An artist’s paradise filled with potters, painters, sculptors and more, the vibrant historic town of Tubac sits in southern Arizona 45 minutes directly south of Tucson. It’s home to Tubac Presidio State Historical Park and a deep history as the area was once home to Apache and Tohono O’odham peoples. It is Arizona’s first state park and the oldest Spanish presidio in Arizona. It was established in 1752.

At Tubac Presidio State Historic Park, you’ll discover a wide range of histories from the Native American tribes who lived in the area, Spanish settlers, Mexican settlers, American pioneers and Arizonan history. There’s an 1885 schoolhouse that has desks, artwork and books from that time period. There’s even a dunce cap sitting on a wooden stool in the corner.

The Anza Trail starts here, which was where Juan Bautista de Anza took his first steps, along with 240 men, women and children on his 1,200-mile trek to San Francisco in 1775-76. Today, much of the land along the trail, to and through California, sits on is private, but you can walk a 4.5 mile section that connects the state park with Tumacacori Mission National Historical Park. The mission was where O’odham, Yaqui, and Apache people and European Jesuit and Franciscan missionaries, settlers, and soldiers convened in peace and conflict. The trail follows a river and is flat and largely tree-lined, but bring water and a sun hat.

Historic Ajo in Southwestern Arizona

Dancers at a Food Festival in Ajo, Ariz.
Dancers at a Food Festival in Ajo, Ariz. Photo: Courtesy Visit Arizona

Visit an uncrowded national park site when you stay in Ajo, Ariz., which sits just 43 miles north of the Mexican border. Ajo is the closest community to Organ Pipe Cactus National Monument, which is one of the best examples of Sonoran Desert wilderness.

Just 30 miles from Ajo, the monument offers hiking, gorgeous road biking and scenic drives full of stops along the way. Before you hit the road, however, check the park website or in the visitor center for temporary road closures for border infrastructure and construction activities. For a two-hour, mostly gravel drive, point your wheels toward Ajo Mountain Drive. It’s also a great biking loop. Tip: there is no water along the way, so bring it with you. And never leave your bike unsecured anywhere in the monument. There are four picnic sites along the loop.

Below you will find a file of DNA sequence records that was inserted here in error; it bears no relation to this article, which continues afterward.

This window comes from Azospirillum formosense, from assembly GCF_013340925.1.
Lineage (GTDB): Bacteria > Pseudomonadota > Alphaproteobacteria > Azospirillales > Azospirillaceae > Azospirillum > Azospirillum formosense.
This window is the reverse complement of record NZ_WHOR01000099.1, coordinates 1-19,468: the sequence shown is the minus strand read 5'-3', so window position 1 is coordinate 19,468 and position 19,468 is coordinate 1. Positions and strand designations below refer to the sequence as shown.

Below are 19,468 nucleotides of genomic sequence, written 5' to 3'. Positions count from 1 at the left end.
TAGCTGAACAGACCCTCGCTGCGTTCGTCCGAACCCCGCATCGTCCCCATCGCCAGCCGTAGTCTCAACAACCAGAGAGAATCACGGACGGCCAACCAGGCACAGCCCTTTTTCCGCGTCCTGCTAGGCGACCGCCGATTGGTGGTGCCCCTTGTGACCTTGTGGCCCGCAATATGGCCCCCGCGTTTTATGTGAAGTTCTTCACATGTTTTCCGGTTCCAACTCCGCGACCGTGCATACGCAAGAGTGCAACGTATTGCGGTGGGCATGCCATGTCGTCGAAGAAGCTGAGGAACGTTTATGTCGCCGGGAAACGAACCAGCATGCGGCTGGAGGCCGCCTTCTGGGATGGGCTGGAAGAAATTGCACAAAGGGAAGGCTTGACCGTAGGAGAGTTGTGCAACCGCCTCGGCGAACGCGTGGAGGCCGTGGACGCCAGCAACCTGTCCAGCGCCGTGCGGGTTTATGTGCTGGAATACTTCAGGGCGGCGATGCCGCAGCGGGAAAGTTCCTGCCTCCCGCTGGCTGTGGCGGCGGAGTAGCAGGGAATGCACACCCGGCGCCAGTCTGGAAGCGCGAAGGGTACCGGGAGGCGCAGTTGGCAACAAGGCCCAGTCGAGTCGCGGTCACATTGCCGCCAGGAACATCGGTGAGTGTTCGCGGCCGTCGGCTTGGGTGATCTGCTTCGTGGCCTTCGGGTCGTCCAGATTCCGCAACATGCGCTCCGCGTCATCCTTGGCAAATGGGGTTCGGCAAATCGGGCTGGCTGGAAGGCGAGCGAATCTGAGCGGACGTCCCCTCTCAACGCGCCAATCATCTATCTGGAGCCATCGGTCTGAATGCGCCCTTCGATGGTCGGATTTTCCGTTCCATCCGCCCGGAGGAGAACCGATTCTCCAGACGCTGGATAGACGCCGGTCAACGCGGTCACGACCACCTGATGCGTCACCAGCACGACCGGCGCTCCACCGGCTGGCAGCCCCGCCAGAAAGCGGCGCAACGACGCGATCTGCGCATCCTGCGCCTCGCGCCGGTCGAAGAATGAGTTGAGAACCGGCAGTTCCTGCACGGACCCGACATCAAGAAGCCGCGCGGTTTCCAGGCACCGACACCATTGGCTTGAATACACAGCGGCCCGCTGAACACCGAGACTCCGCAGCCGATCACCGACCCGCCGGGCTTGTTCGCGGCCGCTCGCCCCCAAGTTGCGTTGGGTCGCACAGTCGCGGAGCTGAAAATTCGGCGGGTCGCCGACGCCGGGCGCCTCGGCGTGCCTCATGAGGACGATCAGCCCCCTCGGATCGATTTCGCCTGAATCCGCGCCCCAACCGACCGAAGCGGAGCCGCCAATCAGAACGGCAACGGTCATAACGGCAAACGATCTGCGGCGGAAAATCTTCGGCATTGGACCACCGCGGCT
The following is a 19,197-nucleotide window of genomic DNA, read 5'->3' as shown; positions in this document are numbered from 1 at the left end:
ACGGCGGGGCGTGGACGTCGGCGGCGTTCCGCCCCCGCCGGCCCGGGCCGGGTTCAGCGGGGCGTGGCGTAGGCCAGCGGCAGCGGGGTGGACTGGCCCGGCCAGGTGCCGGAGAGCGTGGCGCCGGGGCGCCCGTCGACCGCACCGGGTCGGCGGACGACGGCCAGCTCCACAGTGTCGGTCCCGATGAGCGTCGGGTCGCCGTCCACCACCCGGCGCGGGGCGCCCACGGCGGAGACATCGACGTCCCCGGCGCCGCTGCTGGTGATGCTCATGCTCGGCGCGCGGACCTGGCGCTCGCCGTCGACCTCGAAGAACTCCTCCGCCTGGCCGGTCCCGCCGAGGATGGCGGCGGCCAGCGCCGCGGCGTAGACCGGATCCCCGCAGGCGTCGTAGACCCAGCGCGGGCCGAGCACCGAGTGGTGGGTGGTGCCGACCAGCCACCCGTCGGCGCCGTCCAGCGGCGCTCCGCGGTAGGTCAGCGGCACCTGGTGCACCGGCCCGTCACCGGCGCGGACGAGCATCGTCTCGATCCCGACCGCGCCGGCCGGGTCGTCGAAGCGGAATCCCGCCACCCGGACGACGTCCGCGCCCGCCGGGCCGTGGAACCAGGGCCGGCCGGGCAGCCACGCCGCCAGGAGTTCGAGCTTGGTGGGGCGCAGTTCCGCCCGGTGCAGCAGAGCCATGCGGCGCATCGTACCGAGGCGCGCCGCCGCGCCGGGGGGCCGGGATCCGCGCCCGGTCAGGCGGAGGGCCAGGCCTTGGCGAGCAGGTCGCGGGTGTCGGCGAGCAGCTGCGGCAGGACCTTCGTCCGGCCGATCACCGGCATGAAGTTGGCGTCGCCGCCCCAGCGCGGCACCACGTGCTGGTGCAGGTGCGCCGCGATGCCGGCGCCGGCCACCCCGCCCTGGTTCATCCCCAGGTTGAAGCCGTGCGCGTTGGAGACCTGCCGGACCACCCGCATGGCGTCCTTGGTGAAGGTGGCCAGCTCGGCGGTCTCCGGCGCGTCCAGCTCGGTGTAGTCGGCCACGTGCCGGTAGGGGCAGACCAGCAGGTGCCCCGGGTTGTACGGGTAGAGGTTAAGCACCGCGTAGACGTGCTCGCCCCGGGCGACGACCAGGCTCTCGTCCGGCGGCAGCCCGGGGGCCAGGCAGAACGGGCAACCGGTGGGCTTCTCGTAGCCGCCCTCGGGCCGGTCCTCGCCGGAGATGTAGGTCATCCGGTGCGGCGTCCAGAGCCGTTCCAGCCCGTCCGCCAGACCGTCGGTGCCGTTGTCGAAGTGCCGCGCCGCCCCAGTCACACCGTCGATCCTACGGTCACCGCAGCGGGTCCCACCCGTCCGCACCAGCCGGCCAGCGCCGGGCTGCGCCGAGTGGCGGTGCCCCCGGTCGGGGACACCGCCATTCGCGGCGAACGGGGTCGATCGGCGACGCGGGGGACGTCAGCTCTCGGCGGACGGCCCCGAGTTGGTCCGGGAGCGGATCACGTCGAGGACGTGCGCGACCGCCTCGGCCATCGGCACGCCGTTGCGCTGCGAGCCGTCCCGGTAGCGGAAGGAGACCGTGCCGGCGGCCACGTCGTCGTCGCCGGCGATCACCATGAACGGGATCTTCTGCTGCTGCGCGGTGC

For a longer scenic drive, do the 41-mile Puerto Blanco Drive. It takes 4-5 hours to do both the North Puerto Blanco and South Puerto Blanco loops. You’ll drive past Red Tanks Trailhead, Pinkley Peak Picnic Area, Dripping Springs and Quitobaquito Springs.

Then head back to Ajo, a former copper mining town that is full of stunning Spanish Colonial Revival style architecture, much of it built in the early 1900s. The gorgeous historic plaza, dating back to 1917, has shops, restaurants, a post office and two mission-style churches. It’s anchored by a park in its center. You’ll be able to see the Curley School from the plaza, which is home to artists and artisan classrooms. The Ajo Train Depot, home to the chamber of commerce, is also worth checking out. It served the Tucson, Cornelia and Gila Bend railways back in the day.

There’s also the Ajo Community Golf Course where you might spot roadrunners, deer or even coyotes. And the Ajo Historical Society Museum is located in St. Catherine’s Indian Mission.  Beyond the town, get an extraordinary view of the New Cornelia Open Pit Mine that gave rise to the town. There’s a lookout where you can see the mining pit that stretches more than a mile wide and was once the world’s largest copper mine. It almost looks like a meteor crater.